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US: ‘Don’t go to Jamaica’

Regional 19 Feb, 2024 Follow News

Jamaican police are dealing with high crime rates

Black Americans love visiting Jamaica

Jamaican officials are denying that the island is too dangerous to visit after the latest United States Department of State’s travel advisory recommending Americans not to visit there because of its “crime and medical services.”

Jamaica remains at Level 3, which encourages people to “reconsider travel”. That is one level away from the most severe warning. The State Department claimed that Jamaican authorities are poor at responding to serious crimes, robberies, assaults and other incidents. “Sexual assaults occur frequently, including at all-inclusive resorts,” the statement says, adding that Jamaica has one of the highest homicide rates in the Western Hemisphere.

The level 3 rating has been in place since 2022. Jamaican officials admit that while there are areas that certainly do report a high risk for crime, tourists rarely experience that first hand. “Overall, the crime rate against visitors to Jamaica remains extremely low at 0.01%,” the Jamaican Tourist Board announced. 

Despite the negativity, Jamaica remains one of the top honeymoon destinations for US residents, according to TripAdvisor. It remains immensely popular, especially for black Americans.

Johnson Smith, Jamaican Minister of Foreign Affairs and Foreign Trade, said: “In recent years, the Government has more than doubled its investments to strengthen our capacity to tackle crime and health-related challenges across the island for the benefit of our citizens and indeed everyone who wishes to visit Jamaica.”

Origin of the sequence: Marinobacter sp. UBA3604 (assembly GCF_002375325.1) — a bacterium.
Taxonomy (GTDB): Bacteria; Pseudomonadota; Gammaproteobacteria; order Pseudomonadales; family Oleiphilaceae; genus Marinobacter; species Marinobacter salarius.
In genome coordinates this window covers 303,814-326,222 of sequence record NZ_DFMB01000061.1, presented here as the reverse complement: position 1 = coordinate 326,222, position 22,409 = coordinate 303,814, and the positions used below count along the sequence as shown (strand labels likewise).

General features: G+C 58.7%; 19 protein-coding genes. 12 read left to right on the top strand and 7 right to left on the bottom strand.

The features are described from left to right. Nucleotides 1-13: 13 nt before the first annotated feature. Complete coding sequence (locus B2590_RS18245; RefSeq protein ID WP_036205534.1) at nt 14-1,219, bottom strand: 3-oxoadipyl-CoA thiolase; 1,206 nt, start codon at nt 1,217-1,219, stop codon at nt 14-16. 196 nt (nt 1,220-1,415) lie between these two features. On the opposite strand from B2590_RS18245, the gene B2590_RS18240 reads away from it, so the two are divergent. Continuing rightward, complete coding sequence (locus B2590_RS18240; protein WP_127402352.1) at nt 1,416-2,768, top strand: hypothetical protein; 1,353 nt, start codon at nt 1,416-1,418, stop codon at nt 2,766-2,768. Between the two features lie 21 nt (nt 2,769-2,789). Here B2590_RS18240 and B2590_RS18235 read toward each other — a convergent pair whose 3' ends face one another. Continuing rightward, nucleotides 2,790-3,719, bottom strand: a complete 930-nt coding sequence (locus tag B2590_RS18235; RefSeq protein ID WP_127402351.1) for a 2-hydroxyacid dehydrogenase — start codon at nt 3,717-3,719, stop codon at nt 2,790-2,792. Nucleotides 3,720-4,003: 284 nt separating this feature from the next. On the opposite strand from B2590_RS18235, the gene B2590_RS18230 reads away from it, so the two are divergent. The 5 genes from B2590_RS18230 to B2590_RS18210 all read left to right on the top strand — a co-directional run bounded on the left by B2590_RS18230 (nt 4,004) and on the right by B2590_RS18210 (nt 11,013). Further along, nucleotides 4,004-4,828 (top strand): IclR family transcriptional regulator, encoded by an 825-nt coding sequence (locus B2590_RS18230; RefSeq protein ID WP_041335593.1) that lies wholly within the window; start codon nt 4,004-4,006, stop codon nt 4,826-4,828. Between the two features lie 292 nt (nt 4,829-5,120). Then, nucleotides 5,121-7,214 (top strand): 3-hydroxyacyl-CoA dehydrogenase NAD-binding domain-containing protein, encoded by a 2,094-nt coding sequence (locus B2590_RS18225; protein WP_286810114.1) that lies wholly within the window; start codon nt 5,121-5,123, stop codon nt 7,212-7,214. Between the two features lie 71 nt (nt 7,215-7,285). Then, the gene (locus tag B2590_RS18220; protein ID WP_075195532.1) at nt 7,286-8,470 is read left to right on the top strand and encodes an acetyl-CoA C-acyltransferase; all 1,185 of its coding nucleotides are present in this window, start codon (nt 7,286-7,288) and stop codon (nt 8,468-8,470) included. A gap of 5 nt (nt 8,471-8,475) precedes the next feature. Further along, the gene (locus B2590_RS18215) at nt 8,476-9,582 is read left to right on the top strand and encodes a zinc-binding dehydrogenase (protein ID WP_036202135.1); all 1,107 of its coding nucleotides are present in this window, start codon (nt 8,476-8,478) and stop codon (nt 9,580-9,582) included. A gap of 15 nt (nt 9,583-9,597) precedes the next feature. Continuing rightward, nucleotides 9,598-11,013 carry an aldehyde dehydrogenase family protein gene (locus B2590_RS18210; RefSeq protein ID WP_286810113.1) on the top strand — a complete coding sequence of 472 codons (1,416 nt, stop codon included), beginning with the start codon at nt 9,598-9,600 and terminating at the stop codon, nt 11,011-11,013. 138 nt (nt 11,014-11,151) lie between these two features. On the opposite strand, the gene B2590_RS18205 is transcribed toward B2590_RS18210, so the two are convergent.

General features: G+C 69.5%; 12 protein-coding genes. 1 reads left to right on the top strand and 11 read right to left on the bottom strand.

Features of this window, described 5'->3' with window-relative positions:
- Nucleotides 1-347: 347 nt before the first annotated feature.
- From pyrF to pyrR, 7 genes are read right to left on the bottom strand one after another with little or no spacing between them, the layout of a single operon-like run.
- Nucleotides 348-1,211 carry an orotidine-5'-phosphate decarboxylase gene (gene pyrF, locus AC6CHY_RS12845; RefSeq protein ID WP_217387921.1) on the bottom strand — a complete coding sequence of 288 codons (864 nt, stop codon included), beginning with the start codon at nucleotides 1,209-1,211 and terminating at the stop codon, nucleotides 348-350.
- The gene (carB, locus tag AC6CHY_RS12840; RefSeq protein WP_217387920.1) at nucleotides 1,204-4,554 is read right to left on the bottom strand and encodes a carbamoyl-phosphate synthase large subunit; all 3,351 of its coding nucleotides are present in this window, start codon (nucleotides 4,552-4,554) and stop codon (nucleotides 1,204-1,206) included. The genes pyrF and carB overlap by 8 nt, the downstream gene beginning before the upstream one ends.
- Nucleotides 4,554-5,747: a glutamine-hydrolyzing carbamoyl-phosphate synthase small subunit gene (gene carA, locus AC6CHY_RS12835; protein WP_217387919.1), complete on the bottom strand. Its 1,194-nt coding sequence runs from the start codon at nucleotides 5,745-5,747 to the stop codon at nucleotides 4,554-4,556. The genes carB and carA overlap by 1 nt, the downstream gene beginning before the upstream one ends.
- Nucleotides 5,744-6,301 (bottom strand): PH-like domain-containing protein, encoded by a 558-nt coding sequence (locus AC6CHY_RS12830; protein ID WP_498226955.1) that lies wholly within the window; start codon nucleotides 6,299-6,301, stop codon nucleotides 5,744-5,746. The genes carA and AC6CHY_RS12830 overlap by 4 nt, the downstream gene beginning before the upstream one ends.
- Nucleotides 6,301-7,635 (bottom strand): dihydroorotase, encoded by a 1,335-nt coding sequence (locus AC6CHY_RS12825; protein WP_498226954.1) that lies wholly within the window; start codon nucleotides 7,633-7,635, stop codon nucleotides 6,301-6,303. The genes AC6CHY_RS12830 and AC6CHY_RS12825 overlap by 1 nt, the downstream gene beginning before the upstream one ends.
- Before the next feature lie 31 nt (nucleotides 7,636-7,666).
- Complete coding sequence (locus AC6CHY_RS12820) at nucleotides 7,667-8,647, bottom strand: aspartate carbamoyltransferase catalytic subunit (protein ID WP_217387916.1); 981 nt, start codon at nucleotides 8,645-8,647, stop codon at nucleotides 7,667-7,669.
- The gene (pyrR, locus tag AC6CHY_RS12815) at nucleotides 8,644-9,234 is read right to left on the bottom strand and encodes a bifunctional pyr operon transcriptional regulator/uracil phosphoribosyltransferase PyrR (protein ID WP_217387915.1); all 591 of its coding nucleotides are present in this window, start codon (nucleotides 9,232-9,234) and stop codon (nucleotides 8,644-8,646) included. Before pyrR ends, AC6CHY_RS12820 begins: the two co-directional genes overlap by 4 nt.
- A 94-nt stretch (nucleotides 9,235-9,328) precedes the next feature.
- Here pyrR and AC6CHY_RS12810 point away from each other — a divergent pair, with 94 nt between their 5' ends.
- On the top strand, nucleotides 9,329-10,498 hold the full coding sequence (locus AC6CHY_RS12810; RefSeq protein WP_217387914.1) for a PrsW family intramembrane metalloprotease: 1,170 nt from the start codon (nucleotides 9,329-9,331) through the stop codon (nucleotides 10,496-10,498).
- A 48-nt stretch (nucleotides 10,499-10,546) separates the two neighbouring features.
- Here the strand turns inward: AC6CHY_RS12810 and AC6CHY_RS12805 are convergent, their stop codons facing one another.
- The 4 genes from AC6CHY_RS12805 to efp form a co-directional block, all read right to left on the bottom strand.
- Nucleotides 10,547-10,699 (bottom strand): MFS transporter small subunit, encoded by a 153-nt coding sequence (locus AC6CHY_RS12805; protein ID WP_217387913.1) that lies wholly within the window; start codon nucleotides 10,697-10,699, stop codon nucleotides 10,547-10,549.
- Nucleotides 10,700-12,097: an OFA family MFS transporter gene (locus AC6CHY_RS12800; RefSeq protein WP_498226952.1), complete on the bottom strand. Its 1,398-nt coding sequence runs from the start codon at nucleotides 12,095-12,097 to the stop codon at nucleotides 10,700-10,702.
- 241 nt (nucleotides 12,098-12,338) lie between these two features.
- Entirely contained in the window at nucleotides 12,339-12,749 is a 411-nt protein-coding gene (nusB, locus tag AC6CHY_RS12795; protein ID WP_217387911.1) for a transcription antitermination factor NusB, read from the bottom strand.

The advisory mentions that families of US citizens that have been killed on the island have had to wait for at least a year to receive the death certificate of their family member. US government personnel are also prohibited from taking public buses and driving out of certain areas of Kingston during the evenings.

The advisory also says that hospital care is not timely and can be of low quality, compared to US standards.

Smith added that Jamaica is disappointed that the US has not taken into account its progress towards creating a safer community for all. Jamaica experienced 83 murders in January 2024, compared to 109 reported homicides in January 2023.

Jamaica relies heavily on tourism, which accounted for more than 30% of the country’s economic output prior to the pandemic. “If there was ever an industry that has the potential to transform our nation, our communities and the lives and livelihoods of the Jamaican people for the better, it is tourism,” Jamaica’s Minister of Tourism, Edmund Bartlett, said. “Visitors can continue to come with confidence to enjoy all that Jamaica has to offer.”

Jamaica has encouraged travellers to continue to visit. It hosted 4.1 million people last year. American visitors are advised to avoid walking or driving at night, taking public buses, and going to any secluded areas. They are also told to not resist any robbery attempts.


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